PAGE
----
Our bull’s-eye needs to be a deeply spiritual life. For example, in John 4, we read the account of Jesus with the woman and the well. This story reminds us that our physical bodies will always desire more. In this case, our physical bodies will always desire for water. Physical water will satisfy our physical needs temporarily, but our souls can be satisfied by living water (Jesus) that will never cause us to thirst again…spiritually. In other words, what we lack in our spirituality can be quenched, and we can begin to grow and change our thinking about what brings about happiness, contentment, and lasting satisfaction.
Contrast that teaching of Jesus with this account. In Luke 18:18-30, Jesus was approached by a man who wanted to be saved, and explained to Jesus that he kept all the Law from his youth. Jesus saw that his heart wasn’t into doing what the spirit of the Law was after…loving and helping others…and challenged him to sell his belongings and give his wealth to the poor. The man left sorrowful because he was extremely wealthy. His search for happiness was bound up in the same things Solomon went looking for.
Now let me ask you this. Who found true happiness, contentment, and lasting satisfaction? I’d say the woman at the well. Now let me ask you this. Don’t you think that if the rich young ruler had trusted Christ to change his temporal mind to a spiritual mind that the rich young ruler would have learned that being self-centered is not what brings happiness and such? But how would he have known that? Through the sanctification process that is done through the power of the Holy Spirit.
But you might remind yourself that Solomon was a godly man and he struggled with it. I know he did, he wrote it all down for us. Do you know how to combat that? Renew your mind with spiritual truths everyday (Romans 12:2). One truth we have to renew our minds to daily is the truth that we have had our flesh (and the lusts thereof) crucified with Christ (Galatians 5:24). Galatians 5:25 confirms that the Holy Spirit works the sanctification process in our lives: “If we live in the Spirit, let us also walk in the Spirit.” It’s also the work that Christ did for you at the time of salvation that leads you to begin finding the sources of true happiness. “But put ye on the Lord Jesus Christ, and make not provision for the flesh, to fulfill the lusts thereof” (Romans 13:14). Don’t satisfy the flesh…it will only want more. Instead, display characteristics of Christ in your life (service to others first) and that will begin to bring you true happiness.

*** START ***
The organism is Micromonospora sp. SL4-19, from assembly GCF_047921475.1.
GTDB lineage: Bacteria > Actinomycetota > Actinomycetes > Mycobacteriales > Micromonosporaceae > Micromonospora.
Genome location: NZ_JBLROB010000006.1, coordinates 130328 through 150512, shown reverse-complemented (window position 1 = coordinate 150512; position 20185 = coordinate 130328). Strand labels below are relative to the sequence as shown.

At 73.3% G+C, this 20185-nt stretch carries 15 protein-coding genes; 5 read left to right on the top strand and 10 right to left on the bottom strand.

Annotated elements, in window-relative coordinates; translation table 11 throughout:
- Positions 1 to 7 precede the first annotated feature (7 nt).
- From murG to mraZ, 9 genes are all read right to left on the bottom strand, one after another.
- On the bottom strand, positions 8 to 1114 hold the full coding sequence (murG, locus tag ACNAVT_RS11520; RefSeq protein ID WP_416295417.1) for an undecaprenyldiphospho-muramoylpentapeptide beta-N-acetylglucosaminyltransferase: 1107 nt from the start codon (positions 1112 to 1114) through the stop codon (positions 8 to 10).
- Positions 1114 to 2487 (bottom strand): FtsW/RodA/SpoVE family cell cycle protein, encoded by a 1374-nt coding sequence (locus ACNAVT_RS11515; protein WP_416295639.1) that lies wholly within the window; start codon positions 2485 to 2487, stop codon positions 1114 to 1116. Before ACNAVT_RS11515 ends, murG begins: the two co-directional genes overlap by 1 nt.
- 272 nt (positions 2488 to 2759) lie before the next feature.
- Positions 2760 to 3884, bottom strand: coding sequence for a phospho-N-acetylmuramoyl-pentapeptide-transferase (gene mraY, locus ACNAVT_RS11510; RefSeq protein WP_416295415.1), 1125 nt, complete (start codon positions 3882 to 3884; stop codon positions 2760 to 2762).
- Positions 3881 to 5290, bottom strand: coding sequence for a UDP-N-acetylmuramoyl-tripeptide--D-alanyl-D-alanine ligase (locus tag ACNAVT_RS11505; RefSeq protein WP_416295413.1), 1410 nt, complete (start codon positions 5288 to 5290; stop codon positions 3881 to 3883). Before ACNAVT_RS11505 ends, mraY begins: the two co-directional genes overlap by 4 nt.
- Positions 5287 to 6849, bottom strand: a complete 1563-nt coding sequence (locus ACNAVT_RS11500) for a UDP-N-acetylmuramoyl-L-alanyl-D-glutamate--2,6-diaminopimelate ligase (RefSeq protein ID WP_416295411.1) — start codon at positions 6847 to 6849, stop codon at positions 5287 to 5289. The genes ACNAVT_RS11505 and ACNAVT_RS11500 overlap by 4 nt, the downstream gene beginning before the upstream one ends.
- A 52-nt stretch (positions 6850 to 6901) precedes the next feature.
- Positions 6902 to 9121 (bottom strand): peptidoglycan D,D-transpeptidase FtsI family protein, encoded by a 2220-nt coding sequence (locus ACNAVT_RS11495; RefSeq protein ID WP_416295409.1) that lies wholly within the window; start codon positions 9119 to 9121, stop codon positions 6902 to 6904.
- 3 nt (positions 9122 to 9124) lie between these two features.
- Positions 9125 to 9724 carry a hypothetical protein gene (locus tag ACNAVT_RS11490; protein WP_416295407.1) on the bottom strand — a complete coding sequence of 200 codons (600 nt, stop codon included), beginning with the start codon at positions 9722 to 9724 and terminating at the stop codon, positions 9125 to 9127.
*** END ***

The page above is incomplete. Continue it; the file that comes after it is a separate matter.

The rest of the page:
Imagine being uneducated. Imagine being employed at an entry level job all your life. Imagine having none of the trinkets that the world makes you believe you should have. Imagine having a quiver full of children. Imagine trusting in the sovereignty of God for all of life’s matters. Now…imagine how happy you would be! I was the old Solomon, but now I’m longing to be this guy I just described. There were many things I pursued that I felt were needs, but they were really desires. I sought happiness in a couple of material items that are now trapping me. Now I find myself wanting to shed them in order to expand and work in spiritual aspects of life, but I can’t because they’re not paid for yet.
The trouble is that the woman at the well, and the rich young ruler, can exist together at the same time in each of us. Our spiritual side will war with our carnal side and sometimes, one side wins and other times it’s the other side that wins. Read Romans 7:13-25 to see that Paul experienced this firsthand. But if we love those carnal things that bring us happiness, we do so at the neglect of the things of God…”No man can serve two masters: for either he will hate the one, and love the other, or else he will hold to the one, and despise the other. Ye cannot serve God and mammon” (Matthew 6:24). We can’t be godly and carnal at the same time. We can’t partake of water that quenches forever and seek after things that constantly leave us thirsting for more…it’s impossible. Remember, one side will win and the other will lose…you can’t serve two masters.
It’s arguable that Solomon was not saved at the time he wrote Ecclesiastes, but eventually he did get his sights on the things above. Unfortunately, despite partially writing three books of the Bible, Solomon’s latter years were riddled with sins and failures. This is fitting to remind us that no matter how far we’ve gotten in our spiritual walk, we can backslide. Also, remember that no matter how brilliant and Christ-like you are, you’re still imperfect and capable of anything. Never think you’re more than you are (Proverbs 16:18).
So, are you the Solomon of old? Are you the enlightened Solomon? Are you both at different times? Are you happy? Are you thirsty? Are you selfish and miserable? Are you “poor” but loving people and loving life? Are you trapped? It all comes down to this one question: Are you looking under the sun…or at the Son?